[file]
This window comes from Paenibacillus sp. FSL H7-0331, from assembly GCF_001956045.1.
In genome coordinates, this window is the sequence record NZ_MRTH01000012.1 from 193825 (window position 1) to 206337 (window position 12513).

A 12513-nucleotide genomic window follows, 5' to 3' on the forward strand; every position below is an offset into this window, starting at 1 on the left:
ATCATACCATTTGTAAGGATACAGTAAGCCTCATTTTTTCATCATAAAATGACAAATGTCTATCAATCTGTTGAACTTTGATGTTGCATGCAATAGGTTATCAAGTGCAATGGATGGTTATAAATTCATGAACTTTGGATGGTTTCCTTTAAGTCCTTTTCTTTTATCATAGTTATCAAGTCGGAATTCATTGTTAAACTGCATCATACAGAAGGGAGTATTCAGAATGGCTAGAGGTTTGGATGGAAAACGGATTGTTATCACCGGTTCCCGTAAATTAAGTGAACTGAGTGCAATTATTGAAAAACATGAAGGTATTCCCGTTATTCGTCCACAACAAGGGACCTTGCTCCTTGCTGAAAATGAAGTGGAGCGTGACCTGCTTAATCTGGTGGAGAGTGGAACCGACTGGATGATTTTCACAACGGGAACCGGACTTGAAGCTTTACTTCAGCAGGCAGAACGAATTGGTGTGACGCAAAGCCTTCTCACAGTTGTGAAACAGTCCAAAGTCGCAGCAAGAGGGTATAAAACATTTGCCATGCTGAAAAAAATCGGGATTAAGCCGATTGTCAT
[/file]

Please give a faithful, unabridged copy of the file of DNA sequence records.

This window comes from Paenibacillus sp. FSL H7-0331, from assembly GCF_001956045.1.
In genome coordinates, this window is the sequence record NZ_MRTH01000012.1 from 193825 (window position 1) to 206337 (window position 12513).

A 12513-nucleotide genomic window follows, 5' to 3' on the forward strand; every position below is an offset into this window, starting at 1 on the left:
ATCATACCATTTGTAAGGATACAGTAAGCCTCATTTTTTCATCATAAAATGACAAATGTCTATCAATCTGTTGAACTTTGATGTTGCATGCAATAGGTTATCAAGTGCAATGGATGGTTATAAATTCATGAACTTTGGATGGTTTCCTTTAAGTCCTTTTCTTTTATCATAGTTATCAAGTCGGAATTCATTGTTAAACTGCATCATACAGAAGGGAGTATTCAGAATGGCTAGAGGTTTGGATGGAAAACGGATTGTTATCACCGGTTCCCGTAAATTAAGTGAACTGAGTGCAATTATTGAAAAACATGAAGGTATTCCCGTTATTCGTCCACAACAAGGGACCTTGCTCCTTGCTGAAAATGAAGTGGAGCGTGACCTGCTTAATCTGGTGGAGAGTGGAACCGACTGGATGATTTTCACAACGGGAACCGGACTTGAAGCTTTACTTCAGCAGGCAGAACGAATTGGTGTGACGCAAAGCCTTCTCACAGTTGTGAAACAGTCCAAAGTCGCAGCAAGAGGGTATAAAACATTTGCCATGCTGAAAAAAATCGGGATTAAGCCGATTGTCAT